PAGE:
Performance is not Understanding

More lessons in this series:

Performance is not understanding. Just because a dog has done or is doing a behavior doesn’t mean they understand what it is he is doing.

One of the biggest problem dog trainers have is the idea that, ”My dog knows that,” when in fact, it is highly likely that the dogThe Dog is a player archetype defined by The Dog. There are always a few canine athletes that really separate themselves from the pack. Many great disc dog teams have relied a great deal on The Dog, and many people build an entire style around that unique, once in a lifetime athlete. Any player archetype who executes should, in theory,... merely does that in that one particular situation. There’s a huge difference between your dog’s performance of a skill and their understanding. Performance is what you do and Understanding is what you know.

This might seem a trivial or semantical distinction, but it is not. It is a critical component of generalizing skills and behavior. Handler’s that fail to understand this distinction have dogs that have problems generalizing behavior and are largely responsible for the perpetuation of the myth that “Dogs don’t generalize well.”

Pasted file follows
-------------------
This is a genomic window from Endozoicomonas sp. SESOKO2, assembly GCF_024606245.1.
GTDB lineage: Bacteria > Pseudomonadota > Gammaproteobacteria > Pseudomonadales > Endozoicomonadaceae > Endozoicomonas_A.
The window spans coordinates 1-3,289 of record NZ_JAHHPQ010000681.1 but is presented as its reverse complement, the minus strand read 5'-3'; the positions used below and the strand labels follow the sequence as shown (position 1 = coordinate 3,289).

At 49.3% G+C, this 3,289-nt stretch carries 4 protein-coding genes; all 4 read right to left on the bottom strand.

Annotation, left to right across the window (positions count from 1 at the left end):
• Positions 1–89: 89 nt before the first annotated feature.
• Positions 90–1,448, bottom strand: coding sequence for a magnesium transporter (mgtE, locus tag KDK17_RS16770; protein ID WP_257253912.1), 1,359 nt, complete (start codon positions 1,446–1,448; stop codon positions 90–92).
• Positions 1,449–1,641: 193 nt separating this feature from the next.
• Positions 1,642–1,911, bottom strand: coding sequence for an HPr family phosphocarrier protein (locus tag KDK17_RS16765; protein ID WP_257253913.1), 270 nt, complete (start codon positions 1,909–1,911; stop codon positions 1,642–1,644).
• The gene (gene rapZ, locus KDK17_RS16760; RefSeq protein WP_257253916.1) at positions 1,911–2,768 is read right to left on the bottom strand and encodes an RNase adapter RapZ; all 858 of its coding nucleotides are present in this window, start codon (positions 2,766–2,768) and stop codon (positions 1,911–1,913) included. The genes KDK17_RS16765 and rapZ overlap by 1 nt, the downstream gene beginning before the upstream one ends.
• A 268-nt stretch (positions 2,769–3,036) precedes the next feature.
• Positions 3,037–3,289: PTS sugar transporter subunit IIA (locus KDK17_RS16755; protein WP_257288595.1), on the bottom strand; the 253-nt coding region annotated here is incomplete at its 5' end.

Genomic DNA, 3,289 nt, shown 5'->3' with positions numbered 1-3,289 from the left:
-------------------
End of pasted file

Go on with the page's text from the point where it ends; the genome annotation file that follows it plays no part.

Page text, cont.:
Admittedly, dog’s don’t generalize as well as humans, but they can be pretty flexible and creative in their generalizations if their handlers do a good job of separating Performance from Understanding.

This is a pretty deep topic, and one that all of us at Pawsitive Vybe find increasingly more important to have a handle on. I think I’ll takeA Take is a cued Bite that replicates the placement and timing of a throw. Usually used with overs, vaults, and flips, the Take is a powerful teaching tool for creating habitual leaping and commitment to flying targets. Takes allow the handler great latitude in placing discs. Just pop it out there sharply and hold it; it’s easy to place... the conversation slow, in bite sized chunks so it’s easier to talk about.

Performance is what you do and Understanding is what you know.